Having resolved to travel more this year, I joined Kat, along with some new-found friends from CouchSurfing Manila, to walk around Binondo, Chinatown last Monday for the Chinese New Year celebration. Binondo holds a special place in my childhood memories. My folks used to have an office at the BPI building where my siblings and I usually go after school. Binondo has changed in many ways, but there were still some areas that reminded me a lot of my childhood.
|Everyone wanted a piece of the dragon. Even this little tyke.|
Anyway, being that it was Chinese New Year, it wasn't surprising to see people wearing red shirts and converging near Binondo Church. Mind you, they came in droves. The media hogged most of the space with their huge vans and equipment, but it was quite a sight to see a variety of people, not just Pinoys, coming together in just one place. There were several groups who had their own walk tours, one of which was Ivan Dy's. The great thing about people in walk tours is that you don't have to worry about attracting unwanted attention on your belongings, particularly if you're lugging a DSLR on hand.
Our group started off towards Ongpin Street where we merged with the crowd to watch the lion/dragon dance. Being vertically challenged, I didn't get to see much of the dance (nor get any decent photos for that matter), but I did like the fact that there were no random fireworks explosions along the road (I get really jumpy over loud noises). There were fireworks of course, but they were usually lit after the dance in a controlled area. Some random folks also threw candy and other stuff to spectators, which got everyone scrambling to get their share.
|Sinong Papa P?|
When we stepped out of the restaurant, I spotted the TV5 camera crew with no less than Jun Sabayton and Lourd De Veyra tagging along. I didn't think twice to chase after them and get my picture taken with two of the funniest guys in the Internet. Too bad I don't own the camera where we all got a group shot with the two. I only got a nice souvenir photo with Jun, but hey, that wasn't so bad. :)
After that, we headed off to Intramuros to Bahay Tsinoy...on foot!
The Museum of the Chinese in Philippine Life
I've been to Bahay Tsinoy for about three times, thanks to my history classes in college. I'm surprised to see that the place hasn't deteriorated at all over the course of years. Unlike the National Museum which fell into decay in just a few years, Bahay Tsinoy was just the way I remembered it. I guess it goes to show the disparity between public and privately-maintained institutions, but still, I can't help but feel disappointed at the state of the National Museum considering the fact that it's supposed to be the National Museum. Sigh.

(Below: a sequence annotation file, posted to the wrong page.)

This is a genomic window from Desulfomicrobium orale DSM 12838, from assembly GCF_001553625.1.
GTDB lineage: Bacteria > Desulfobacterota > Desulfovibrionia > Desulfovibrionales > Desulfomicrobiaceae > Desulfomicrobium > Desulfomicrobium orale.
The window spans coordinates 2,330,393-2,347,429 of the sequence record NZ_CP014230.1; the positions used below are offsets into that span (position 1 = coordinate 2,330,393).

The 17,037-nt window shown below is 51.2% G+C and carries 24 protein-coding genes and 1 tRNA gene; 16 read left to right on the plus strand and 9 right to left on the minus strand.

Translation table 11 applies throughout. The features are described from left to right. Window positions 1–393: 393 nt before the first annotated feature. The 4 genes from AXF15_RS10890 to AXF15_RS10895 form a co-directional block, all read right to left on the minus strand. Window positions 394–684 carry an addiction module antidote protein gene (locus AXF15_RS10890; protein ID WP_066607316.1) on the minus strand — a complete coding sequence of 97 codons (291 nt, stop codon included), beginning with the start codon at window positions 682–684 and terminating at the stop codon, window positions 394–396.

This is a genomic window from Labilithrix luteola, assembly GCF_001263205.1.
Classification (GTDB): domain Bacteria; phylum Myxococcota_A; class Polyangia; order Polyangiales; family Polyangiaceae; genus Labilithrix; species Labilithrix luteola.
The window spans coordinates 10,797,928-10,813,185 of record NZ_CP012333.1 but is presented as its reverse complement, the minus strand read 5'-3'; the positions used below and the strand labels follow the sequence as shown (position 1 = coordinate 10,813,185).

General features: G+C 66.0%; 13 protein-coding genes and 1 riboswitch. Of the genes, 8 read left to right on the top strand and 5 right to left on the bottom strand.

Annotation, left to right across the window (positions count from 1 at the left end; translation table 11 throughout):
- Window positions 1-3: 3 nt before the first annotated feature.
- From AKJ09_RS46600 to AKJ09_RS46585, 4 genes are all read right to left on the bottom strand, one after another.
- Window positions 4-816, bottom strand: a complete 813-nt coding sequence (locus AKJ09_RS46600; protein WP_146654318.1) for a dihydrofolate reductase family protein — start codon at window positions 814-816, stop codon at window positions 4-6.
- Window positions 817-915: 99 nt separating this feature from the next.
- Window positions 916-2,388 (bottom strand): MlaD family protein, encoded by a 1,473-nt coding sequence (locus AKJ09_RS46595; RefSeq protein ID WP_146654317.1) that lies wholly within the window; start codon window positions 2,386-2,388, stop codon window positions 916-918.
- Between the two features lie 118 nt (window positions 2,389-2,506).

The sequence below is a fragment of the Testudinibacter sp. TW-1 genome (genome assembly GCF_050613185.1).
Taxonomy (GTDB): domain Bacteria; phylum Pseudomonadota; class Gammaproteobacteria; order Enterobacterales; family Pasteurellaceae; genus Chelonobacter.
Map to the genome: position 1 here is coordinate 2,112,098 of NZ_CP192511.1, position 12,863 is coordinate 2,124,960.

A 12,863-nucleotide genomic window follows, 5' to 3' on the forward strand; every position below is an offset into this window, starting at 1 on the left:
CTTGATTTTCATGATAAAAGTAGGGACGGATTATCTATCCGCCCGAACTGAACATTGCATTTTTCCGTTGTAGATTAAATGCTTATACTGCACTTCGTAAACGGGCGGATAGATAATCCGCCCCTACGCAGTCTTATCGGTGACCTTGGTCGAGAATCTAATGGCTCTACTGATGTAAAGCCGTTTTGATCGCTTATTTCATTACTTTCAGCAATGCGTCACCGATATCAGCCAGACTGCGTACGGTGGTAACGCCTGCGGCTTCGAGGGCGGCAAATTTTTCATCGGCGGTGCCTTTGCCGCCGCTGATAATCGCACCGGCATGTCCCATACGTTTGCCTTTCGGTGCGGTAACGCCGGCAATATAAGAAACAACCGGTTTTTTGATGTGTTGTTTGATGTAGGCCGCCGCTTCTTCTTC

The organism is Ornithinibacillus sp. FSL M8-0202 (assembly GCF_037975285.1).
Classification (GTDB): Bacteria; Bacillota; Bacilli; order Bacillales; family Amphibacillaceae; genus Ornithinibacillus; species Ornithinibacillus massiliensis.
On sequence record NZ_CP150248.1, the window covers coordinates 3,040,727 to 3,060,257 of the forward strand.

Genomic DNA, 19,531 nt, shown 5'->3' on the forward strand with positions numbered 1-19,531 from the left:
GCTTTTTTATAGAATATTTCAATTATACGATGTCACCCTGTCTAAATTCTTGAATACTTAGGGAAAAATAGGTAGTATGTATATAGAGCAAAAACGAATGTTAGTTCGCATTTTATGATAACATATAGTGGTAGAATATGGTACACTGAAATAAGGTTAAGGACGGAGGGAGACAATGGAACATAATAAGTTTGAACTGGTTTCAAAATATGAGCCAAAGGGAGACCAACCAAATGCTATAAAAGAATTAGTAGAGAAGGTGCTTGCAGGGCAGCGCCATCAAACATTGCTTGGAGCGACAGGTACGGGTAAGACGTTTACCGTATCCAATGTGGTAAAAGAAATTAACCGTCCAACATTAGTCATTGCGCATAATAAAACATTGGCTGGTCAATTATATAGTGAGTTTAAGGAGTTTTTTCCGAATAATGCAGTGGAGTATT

|Dioramas and wax figures at Bahay Tsinoy|
We spent quite a lot of time in Bahay Tsinoy with the rest of the group joining the lantern making contest. At that time it was nearing 4pm and we had to get back to Binondo to go to the Seng Guan Temple. Despite the hours of rest, we still didn't want to go back the same route on foot, so we hijacked a jeepney in City Hall for a ride back to Chinatown.
We were soon famished when we got back to the crazy fanfare in downtown Binondo, so Marvin, our trusty guide, led us to Quick Stop where we stuffed ourselves once again with several orders of stir-fried noodles (lomi & misua noodles!) and fresh lumpia. I had iced coffee which was just awesome after being soaked in the afternoon heat. The coffee was slightly bitter, but the vanilla ice cream and sweetened coffee jelly was more than enough to balance the flavor. Not bad at all!
|One of the Buddha images inside Seng Guan Temple|
Our second to the last stop was the Seng Guan along Abad Santos. Marvin gave a crash course on how to pray with the incense and how prayers should be phrased. It was my first time inside a non-Catholic place of worship and I was a bit adamant to pray inside the temple. I have to admit I was more transfixed at the images of Buddha (they had several altars in all different levels) all adorned in light and flowers. The largest altar we saw was the one at the second floor which was just jaw-dropping. It wasn't as huge as the one I saw in Singapore's Chinatown, but it was still massive. You'd literally feel so small standing up front the image. I was in the same state of awe the first time I saw the Spoliarium.
The last stop to the entire tour was supposed to be in Tondo (to pig out yet again), but Kat and I begged off because it was already getting dark.
|The CS Manila peeps|
All in all, the experience was just awe-inspiring, humbling and fattening! My first Chinese New Year experience in no less than Chinatown went down on the book. Thanks to CS Manila for a great tour. Until next time!